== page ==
By Trevor Pringle - 1 February 2018, Build 164

THIS SUMMER is being forecast as one of our hottest. Having an unusually hot summer can have an effect on how comfortable our houses are over the summer period.

Domestic spaces overheat as a result of:

  • too much unshaded north, east and west areas of glazing
  • lack of cross-ventilation
  • lack of insulation
  • lack of thermal mass.

Limiting summer solar heating

Options for reducing the potential for summer overheating that can be incorporated into new dwellings include:

  • louvres, roller blinds or movable shutters:
    • vertical for east and west elevations
    • horizontal for north elevations
  • designing layout of spaces to facilitate cross flow ventilation – include low-level and high-level opening windows on each side of the building
  • projecting eaves – design eave widths to limit summer sun but allow winter sun into north-facing living spaces (see Figure 1)
  • fixed projections and verandas – verandas also limit desirable winter sun entry
  • a pergola
  • awnings that preferably are retractable to allow winter sun to enter
  • maximising the level of insulation
  • glazing selections:
    • clear – transmits heat, maximises winter and summer gain – radiates 80% to interior
    • tinted body or film glass – absorbs heat, radiates 60% to interior, blocks UV, reduces solar gain by 30–70%
    • reflective – reflects heat, radiates 40% to interior, lowers summer and winter gains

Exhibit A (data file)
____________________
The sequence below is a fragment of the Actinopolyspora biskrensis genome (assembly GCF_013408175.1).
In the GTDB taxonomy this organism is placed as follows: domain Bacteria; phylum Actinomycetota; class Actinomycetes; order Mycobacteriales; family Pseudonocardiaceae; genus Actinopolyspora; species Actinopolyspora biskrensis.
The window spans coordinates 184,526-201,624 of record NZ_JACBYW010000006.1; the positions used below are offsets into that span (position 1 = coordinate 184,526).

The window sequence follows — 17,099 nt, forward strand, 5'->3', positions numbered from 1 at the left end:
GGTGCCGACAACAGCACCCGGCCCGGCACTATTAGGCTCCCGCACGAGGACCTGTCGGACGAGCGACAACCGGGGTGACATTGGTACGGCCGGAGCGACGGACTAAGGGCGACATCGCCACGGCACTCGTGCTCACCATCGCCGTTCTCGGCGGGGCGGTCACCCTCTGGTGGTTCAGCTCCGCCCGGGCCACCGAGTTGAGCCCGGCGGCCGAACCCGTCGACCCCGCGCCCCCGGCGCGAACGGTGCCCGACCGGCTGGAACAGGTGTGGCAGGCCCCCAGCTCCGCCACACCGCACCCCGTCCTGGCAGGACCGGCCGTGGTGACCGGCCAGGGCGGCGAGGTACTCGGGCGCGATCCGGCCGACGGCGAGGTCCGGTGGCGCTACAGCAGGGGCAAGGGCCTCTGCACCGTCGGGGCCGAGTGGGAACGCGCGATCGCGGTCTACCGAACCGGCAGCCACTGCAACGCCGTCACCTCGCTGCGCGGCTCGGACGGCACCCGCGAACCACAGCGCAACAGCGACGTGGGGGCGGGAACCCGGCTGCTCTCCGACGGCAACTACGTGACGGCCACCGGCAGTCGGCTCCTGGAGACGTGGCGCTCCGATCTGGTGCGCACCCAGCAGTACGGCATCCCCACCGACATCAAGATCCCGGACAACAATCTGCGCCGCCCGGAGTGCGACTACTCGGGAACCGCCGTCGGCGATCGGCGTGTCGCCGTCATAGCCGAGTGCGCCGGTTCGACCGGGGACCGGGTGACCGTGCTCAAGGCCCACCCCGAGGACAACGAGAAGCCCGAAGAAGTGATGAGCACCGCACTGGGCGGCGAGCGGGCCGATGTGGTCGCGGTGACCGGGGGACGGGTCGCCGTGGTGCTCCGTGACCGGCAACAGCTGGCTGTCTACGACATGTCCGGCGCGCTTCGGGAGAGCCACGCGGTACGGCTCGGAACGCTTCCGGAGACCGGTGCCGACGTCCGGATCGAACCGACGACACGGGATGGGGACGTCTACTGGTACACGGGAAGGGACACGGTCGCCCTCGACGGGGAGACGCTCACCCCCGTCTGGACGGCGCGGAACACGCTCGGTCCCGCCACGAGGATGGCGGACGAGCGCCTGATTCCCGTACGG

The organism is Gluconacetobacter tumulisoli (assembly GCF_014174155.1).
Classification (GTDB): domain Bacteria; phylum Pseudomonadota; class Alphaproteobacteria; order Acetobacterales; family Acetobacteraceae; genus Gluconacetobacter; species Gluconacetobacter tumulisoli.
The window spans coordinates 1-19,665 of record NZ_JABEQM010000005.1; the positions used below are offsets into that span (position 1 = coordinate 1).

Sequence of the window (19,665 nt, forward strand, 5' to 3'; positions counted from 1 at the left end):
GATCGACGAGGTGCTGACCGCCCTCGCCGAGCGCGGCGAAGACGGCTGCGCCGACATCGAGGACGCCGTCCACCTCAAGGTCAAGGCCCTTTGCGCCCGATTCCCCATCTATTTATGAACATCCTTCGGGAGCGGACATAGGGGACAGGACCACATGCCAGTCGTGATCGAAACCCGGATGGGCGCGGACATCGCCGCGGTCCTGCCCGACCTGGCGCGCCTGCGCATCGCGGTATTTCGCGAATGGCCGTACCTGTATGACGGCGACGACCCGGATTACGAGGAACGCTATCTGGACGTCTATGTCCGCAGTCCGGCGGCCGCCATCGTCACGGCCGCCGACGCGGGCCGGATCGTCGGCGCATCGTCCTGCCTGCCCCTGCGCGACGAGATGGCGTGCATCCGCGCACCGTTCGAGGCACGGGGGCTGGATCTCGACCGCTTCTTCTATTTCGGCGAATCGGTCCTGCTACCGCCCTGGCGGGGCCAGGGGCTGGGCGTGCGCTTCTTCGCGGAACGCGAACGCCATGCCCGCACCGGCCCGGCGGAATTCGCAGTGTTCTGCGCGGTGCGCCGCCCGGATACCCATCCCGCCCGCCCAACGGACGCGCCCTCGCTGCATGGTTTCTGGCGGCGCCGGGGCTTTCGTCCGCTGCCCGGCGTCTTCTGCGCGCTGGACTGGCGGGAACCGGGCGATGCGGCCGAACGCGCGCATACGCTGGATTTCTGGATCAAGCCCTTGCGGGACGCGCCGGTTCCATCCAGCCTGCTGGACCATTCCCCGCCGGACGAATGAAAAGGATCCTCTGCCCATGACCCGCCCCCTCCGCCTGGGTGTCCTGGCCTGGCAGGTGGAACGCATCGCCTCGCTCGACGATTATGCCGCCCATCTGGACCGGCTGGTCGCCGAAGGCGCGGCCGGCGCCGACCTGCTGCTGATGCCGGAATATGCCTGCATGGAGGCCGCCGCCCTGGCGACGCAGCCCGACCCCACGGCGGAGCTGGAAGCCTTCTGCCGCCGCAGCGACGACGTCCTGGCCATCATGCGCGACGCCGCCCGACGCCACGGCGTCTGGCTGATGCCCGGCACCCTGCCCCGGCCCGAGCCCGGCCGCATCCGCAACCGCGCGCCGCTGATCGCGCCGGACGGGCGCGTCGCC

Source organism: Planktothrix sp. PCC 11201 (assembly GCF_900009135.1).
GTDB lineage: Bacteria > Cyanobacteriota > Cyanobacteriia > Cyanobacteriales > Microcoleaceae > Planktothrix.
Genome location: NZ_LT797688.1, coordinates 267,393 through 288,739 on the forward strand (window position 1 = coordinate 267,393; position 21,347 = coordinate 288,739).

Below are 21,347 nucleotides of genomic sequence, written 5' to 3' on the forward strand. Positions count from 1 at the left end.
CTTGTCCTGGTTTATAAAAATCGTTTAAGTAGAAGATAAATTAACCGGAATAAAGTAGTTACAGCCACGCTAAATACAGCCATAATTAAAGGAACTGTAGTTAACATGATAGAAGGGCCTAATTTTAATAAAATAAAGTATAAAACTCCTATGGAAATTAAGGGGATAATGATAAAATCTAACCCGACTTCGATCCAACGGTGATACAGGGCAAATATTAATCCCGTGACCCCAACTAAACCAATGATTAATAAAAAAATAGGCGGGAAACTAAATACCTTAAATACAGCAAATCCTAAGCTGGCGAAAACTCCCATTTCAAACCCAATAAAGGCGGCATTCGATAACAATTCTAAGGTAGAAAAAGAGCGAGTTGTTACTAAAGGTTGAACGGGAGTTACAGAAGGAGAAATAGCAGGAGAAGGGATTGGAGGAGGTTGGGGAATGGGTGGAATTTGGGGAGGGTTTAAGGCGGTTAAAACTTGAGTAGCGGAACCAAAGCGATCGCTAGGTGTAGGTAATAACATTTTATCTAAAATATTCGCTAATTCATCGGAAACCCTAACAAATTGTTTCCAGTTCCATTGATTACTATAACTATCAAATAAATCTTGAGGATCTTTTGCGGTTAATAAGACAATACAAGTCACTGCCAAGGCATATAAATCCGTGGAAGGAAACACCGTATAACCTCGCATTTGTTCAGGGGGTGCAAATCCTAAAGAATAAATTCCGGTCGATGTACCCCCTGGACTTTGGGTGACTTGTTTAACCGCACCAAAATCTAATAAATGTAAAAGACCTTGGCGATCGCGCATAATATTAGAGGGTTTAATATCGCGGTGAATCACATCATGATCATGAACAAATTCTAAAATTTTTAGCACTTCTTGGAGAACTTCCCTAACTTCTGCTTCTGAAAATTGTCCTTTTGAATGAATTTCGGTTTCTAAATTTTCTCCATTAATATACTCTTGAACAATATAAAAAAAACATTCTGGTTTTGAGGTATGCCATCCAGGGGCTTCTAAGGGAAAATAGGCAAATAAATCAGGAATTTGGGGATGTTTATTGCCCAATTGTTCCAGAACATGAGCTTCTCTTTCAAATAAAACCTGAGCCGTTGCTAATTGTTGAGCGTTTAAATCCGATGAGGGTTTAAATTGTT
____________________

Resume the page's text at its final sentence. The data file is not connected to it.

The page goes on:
• deciduous planting to provide summer shading.

Maximising summer cooling

In addition to minimising the potential for heat build-up, the building design should also facilitate cooling air movement (see Figure 2) by:

  • orienting buildings to maximise their exposure to the prevailing summer wind direction
  • elevating the building to catch stronger winds
  • having a relatively narrow plan across the prevailing wind direction to facilitate passage of air through the building
  • locating window and door openings to facilitate the passage of air
  • incorporating vertical ventilation pathways (roof windows, opening clerestory windows) to utilise the air movement created by the stack effect
  • having opening windows and doors to the prevailing cool wind − horizontal openings near floor level are more effective than vertical openings particularly when paired in open plan spaces with high-level windows on the opposite side of the building
  • installing ceiling fans to increase air movement
  • specifying vents that are installed into window joinery
  • specifying light or cool-coloured exterior finishes to walls and roofs to reflect rather than absorb heat
  • minimising external surfaces, especially adjacent to windows, that reflect heat into the building
  • creating taller internal spaces – provides more space at ceiling level for warmer air to accumulate but keeps it above occupants’ heads.



The new completed complex (designed by David Hill from Wilson & Hill Architects and structurally engineered by Stephen Barrow of Lewis & Barrow - Consulting Engineers) once it is fully leased will have a value of around $14 million.

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